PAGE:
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A photographer’s dream and a poet’s delight, it only takes one glimpse to understand why Grand Canyon National Park is one of the Seven Natural Wonders of the World.
Located entirely in northwestern Arizona , the Canyon, incised by the Colorado River , is immense, averaging 4,000 feet deep for its entire 277 miles. Nestled within are numerous side canyons abundant with greenery, wildlife, waterfalls, raging rapids and calm, glassy pools.
The historic South Rim is open year-round while the more remote North Rim is closed in winter. The Canyon can be explored on foot, or mule, by raft or air. Hikes range from flat, easy rim hikes to rigorous multi-day backpack trips. For a narrated airborne journey, helicopter and airplane tours operate out of Grand Canyon Airport.
For white-knuckle fun in the Canyon, book a rafting trip (these trips do not originate at GCNP South Rim); the rapids are some of the most exhilarating in the country. Outfitters use rubber inflatable rafts or wooden dories, feed passengers massive amounts of food, and offer hiking trips up beautiful side canyons. Raft trips last from one day to three weeks, depending on whether motors or oars are used. All but the Grand Canyon West trips on the Hualapai Reservation start from Lees Ferry near Page, although some trips offer the option of hiking in and joining midway at Phantom Ranch. One-day smooth water float trips travel from Page in Glen Canyon below the Glen Canyon Dam. Motorized trips typically take 6-8 days, while oar-powered trips last 2-3 weeks.
Mules carry riders into the depths of the Canyon on day trips or down to Phantom Ranch for overnight stays. Mule wranglers recount historical and geological tidbits during the descent. Grand Canyon National Park Lodges operates seven hotels within the park, including Phantom Ranch, the only noncamping lodging at the bottom of the canyon. Also located in Grand Canyon Village are Park Headquarters and many tourist facilities, including several restaurants, a bank, Post Office, and a general store.
A few miles south of the Canyon is Tusayan, which has a wide variety of lodging options, a general store, air and ground tours and the IMAX Theatre.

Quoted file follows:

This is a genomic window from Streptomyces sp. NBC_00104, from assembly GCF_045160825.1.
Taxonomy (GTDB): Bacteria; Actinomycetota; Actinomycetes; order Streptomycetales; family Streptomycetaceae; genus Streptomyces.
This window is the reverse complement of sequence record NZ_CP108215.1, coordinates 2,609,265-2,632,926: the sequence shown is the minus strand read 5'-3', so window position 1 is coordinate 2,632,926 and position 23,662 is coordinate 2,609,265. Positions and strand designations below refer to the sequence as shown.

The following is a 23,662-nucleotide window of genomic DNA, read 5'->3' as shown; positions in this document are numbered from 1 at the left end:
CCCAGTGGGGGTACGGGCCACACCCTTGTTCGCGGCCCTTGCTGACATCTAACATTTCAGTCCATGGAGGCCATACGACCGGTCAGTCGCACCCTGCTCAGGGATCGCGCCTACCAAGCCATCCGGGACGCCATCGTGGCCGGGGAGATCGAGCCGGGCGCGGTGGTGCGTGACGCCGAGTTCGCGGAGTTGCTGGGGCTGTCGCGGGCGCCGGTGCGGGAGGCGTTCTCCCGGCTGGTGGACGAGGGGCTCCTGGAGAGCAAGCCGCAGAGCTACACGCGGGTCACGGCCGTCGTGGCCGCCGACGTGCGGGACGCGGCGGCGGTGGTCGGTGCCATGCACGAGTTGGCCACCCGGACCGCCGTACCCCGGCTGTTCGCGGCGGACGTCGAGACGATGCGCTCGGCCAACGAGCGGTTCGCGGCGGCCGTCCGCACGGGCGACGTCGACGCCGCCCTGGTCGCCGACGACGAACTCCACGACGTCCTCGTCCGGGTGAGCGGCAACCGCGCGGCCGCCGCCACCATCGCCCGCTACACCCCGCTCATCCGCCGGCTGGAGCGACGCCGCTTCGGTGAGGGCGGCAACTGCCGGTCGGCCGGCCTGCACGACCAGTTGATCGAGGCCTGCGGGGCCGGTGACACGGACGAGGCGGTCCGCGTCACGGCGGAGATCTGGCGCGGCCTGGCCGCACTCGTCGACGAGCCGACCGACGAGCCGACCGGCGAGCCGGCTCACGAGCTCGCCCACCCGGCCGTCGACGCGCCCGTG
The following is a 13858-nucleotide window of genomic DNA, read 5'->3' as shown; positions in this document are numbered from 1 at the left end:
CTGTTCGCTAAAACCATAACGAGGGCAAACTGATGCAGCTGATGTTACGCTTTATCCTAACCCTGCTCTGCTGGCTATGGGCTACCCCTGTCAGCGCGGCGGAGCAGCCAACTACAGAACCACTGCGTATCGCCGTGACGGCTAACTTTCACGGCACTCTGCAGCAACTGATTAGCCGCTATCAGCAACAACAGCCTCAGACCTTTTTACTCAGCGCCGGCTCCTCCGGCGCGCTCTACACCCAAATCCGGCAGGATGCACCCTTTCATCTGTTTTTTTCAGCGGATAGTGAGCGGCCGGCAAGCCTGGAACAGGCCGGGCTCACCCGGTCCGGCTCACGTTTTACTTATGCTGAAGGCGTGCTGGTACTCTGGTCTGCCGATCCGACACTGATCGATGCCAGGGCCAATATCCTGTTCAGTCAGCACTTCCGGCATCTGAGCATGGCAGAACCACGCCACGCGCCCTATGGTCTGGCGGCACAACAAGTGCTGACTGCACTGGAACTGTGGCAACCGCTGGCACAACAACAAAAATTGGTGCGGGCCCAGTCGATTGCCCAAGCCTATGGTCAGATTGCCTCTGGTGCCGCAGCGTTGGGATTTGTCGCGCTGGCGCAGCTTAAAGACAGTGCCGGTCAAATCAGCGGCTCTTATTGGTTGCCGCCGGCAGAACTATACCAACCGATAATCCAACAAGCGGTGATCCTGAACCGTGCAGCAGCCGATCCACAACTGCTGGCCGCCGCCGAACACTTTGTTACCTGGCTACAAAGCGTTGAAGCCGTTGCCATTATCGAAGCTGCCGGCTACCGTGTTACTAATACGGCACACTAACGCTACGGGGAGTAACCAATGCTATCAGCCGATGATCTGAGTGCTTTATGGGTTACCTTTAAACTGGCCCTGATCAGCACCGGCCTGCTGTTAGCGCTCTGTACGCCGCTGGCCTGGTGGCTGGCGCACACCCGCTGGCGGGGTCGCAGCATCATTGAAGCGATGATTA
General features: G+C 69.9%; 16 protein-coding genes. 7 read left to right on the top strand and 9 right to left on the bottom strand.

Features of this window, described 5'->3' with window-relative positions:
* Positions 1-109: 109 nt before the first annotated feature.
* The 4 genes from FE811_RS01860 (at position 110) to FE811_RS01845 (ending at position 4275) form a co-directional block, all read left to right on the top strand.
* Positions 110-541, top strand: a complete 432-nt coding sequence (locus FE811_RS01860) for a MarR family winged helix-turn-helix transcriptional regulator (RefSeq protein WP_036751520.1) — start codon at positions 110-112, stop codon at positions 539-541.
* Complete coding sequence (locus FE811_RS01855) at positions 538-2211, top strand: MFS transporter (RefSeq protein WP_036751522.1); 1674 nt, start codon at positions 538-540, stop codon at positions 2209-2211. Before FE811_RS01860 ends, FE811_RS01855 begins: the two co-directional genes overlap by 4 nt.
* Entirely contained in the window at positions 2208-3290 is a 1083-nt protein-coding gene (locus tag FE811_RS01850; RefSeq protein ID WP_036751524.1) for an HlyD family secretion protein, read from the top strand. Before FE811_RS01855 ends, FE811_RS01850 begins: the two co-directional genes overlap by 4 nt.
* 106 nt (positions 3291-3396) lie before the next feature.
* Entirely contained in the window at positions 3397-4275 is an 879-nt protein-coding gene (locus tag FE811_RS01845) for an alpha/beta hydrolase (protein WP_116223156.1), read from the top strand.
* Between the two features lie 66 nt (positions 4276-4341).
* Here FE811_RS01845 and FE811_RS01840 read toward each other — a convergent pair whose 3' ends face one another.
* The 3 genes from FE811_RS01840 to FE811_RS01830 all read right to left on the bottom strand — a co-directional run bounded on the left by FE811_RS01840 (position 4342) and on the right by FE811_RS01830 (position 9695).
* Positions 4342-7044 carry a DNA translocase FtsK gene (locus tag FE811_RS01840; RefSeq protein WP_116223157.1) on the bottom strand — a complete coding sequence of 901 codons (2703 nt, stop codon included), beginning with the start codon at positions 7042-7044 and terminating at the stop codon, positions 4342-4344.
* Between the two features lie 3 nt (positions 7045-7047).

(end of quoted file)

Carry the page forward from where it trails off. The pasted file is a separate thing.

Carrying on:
Located between Grand Canyon
National Park and Lake Mead, the
nearly one-million acre Hualapai Indian reservation along the West Rim offers
one-day river rafting adventures and the only access to the bottom of the Grand Canyon by automobile. This area is not accessible from Grand Canyon National Park, and is not part of GCNP.
The Skywalk at Grand Canyon West is a glass walkway that extends out 70 feet over a side canyon of the Grand Canyon with a view of the Colorado River in the distance. Entrance fees apply. Grand Canyon West is a private Native American tribal park. Visitors wishing to reach the park by private automobile need to know that a portion of the trip is on a poorly maintained dirt road which may not be permitted by rental car contracts; a parking area and shuttle service into the park are available once reaching the area.
The Hualapai and private tour providers also offer scenic bus tours from Las Vegas with guides to remote overlooks and helicopter trips to the bottom of the Canyon. Rafts operate mid-March to late October. Restrooms, food, lodging, groceries, gas and camping are all available at Hualapai Lodge at Peach Springs.
An eight-mile hike into Havasu Canyon rewards visitors with the Havasupai Indian Reservation, which features four major waterfalls (Navajo, Havasu, Mooney and Beaver) and many minor ones. The mighty roaring falls plunge into travertine pools surrounded by sand beaches. Restrooms, food, lodging and camping are available. Best seasons to visit include late spring, early summer, or early fall. Only use the main trail; side trails are closed to visitors and animals must be on a leash.
Visitors wishing to go to Havasu Falls should realize that a minimum of 2 days is recommended for a visit. Access to the tribal lands is in a very remote area; this is not close to Grand Canyon National Park and cannot be accessed from the park.